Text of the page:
Skip to main content

In a severely congested 'smart' city, what are PSUs, Western Railways, BSF doing in Delhi?

By Mohan Guruswamy* 
One of the early text books I read on political economy started with a scenario set in Sao Paulo, Brazil, a city with huge traffic problems in the 1970s and 1980s, with a traffic jam at a major crossing on a hot summers day, that turns into a gridlock, and then leads to people abandoning their cars unable to bear the severe heat, only aggravating the problems.
This then leads to outbreaks of road rage, fistfights and soon into a welter of riots and inflicting a severe breakdown of law and order, that then spreads to others parts of Brazil. Brazil tackled the problem with its characteristic simple out of the box thinking. Sao Paulo still functions. I think India is now a better candidate to revolution coming out of a traffic jam.
Most capital cities have a concentration of government offices of various tiers and responsibilities crowded in as close as possible to the real and imagined corridors of power. In India apart from the ministries, departments and agencies, we also have a concentration of public sector undertakings (PSU) corporate offices in New Delhi. Many of these actually need not be here.
Lets take a few to illustrate this. Why is the Indian Meteorological Department (IMD) required to be in New Delhi? Why must the Director General of Civil Aviation (DGCA) be in the capital? 
It goes just as well for the Indo-Tibetan Border Police (ITBP), Central Industrial Security Force (CISF), Sashasta Seema Bal (SSB), Border Security Force (BSF), Indian Coastal Guard (ICG), Indian Council of Agricultural Research (ICAR), The Indian Council of Medical Research (ICMR), Indian Council of Historical Research (ICHR), Steel Authority of India Ltd (SAIL), Bharat Heavy Electricals Ltd (BHEL), and so many others who make for a crowded alphabet soup in New Delhi.
Delhi also has a Delhi government, several municipal corporations to add to the overcrowding. Then we must ask as to why the New Delhi Municipal Corporation (NDMC) has to be on Sansad Marg, and the Delhi High Court sitting almost next door to the Supreme Court? Apparently there is a magnetism that draws almost every other national organization to be as close as possible to that small part of India where the national leadership lives and works.
Shifting many of these out of New Delhi will not in anyway impair their abilities. DGCA can operate just as well from Bhiwadi, SAIL from Ranchi, IMD from Pune, BHEL from Bhopal, ITBP from Dehra Dun or Chandigarh, SSB from Lucknow and so on.
And why should the Western Air Command of the Indian Air Force (IAF) be situated in the capital when it can do its job equally well from, say, Saharanpur? No other military command is located even in the National Capital Region (NCR), let alone New Delhi. In these days of near instant communication means, proximity is no longer a criterion to effectiveness.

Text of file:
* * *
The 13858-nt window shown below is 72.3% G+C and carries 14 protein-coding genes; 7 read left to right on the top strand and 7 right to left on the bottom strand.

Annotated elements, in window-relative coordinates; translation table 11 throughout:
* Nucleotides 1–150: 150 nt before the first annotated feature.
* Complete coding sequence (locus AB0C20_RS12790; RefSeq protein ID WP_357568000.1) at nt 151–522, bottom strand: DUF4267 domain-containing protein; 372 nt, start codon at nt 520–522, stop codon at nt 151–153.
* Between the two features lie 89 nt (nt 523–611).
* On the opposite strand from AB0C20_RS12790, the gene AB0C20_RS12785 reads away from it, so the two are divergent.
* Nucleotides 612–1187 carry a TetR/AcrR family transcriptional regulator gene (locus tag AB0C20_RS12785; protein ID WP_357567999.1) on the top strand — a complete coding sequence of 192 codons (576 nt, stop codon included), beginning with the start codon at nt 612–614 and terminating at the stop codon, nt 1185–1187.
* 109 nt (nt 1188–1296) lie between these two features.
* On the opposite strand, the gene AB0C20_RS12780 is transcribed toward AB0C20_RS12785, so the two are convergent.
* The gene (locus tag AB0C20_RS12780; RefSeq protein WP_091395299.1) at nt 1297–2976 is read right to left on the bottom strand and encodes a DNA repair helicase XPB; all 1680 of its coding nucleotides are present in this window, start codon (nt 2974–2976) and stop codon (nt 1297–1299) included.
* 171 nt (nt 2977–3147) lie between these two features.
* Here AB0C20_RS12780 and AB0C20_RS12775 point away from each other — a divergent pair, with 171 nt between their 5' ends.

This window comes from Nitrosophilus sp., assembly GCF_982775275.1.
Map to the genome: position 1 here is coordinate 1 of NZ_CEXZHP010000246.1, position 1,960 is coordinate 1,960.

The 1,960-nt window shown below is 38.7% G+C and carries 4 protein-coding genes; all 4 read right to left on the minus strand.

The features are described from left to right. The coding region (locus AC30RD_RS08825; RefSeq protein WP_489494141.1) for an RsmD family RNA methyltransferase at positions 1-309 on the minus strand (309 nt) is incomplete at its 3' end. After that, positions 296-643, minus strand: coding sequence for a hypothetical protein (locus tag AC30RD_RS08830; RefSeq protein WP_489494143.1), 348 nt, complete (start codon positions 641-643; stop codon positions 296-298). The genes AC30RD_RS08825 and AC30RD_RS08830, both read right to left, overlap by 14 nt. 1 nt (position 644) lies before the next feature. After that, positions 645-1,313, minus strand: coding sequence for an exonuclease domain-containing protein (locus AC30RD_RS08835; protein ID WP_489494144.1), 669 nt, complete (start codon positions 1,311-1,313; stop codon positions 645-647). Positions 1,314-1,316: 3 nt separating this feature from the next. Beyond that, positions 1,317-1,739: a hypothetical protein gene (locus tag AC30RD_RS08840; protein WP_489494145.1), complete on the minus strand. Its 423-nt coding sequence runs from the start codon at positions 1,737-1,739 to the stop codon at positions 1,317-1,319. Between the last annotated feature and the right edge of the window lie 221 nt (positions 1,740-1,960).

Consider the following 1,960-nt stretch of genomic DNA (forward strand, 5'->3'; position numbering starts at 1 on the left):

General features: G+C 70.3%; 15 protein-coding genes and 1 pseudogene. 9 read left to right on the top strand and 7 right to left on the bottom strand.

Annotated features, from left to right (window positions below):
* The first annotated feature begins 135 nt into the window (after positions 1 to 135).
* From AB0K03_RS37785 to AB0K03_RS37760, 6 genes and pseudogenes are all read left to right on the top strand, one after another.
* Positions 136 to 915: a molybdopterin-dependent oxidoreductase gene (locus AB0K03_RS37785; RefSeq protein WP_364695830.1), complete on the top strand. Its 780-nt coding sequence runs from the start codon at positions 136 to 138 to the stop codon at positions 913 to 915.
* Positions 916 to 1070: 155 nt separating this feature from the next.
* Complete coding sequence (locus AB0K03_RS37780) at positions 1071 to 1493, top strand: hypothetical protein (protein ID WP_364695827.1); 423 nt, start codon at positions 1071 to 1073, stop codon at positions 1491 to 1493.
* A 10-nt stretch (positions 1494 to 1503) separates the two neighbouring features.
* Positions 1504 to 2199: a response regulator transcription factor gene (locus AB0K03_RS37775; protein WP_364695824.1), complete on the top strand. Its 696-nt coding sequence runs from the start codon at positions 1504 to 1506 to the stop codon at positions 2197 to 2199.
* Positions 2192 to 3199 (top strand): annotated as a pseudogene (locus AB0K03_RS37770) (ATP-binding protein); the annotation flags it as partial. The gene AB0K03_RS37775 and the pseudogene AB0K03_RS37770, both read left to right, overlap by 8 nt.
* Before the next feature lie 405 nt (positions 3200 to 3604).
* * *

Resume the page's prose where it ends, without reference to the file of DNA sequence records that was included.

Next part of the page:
There are very few places in India from where one cannot communicate with a person in another part instantly either by cellular phone, telephone, email, fax and Skype on the internet. So why should everybody be cheek by jowl?
In fact shifting their head offices out of New Delhi will only unfetter them from their administrative ministries and all those little joint secretaries who lord over them. The further these departments and organizations get away from New Delhi the more effective they will get. This will curb the temptation to pass the buck upwards or sideways to the next tier next door.
Delhi is now easily the most traffic-congested city in the world. Its stop and crawl traffic is responsible most for its abysmal air quality
Delhi is now easily the most traffic-congested city in the world. Its stop and crawl traffic is responsible most for its abysmal air quality and the millions of man-hours wasted in traffic crawls and jams. The disastrous consequences of not doing anything about the ever-worsening traffic are now well known.
But all the solutions that are proposed is to further modernize it will even bigger and faster mass transit systems, more civic amenities and efforts entailing more construction. These attempts to make the national capital better paradoxically only attract more people to it, thereby adding to its problems rather than removing them.
Then there are some things that are only possible by flattening the old. How can we ever modernize the overcrowded inner areas of many of our cities without reducing the number of people in them? Our inability to protect our rivers and air are testimony to this.
Dispersing offices across the nation will not only decongest Delhi, but will also become economic drivers that will modernize smaller towns and result in far more dispersed urbanization. Imagine what a SAIL head office in Ranchi will do to decongest Lodhi Road and to the economy of Jharkhand? Or the Western Air Command in Saharanpur will do to relieve traffic around Dhaula Kuan and to modernizing Saharanpur and the economy of western Uttar Pradesh?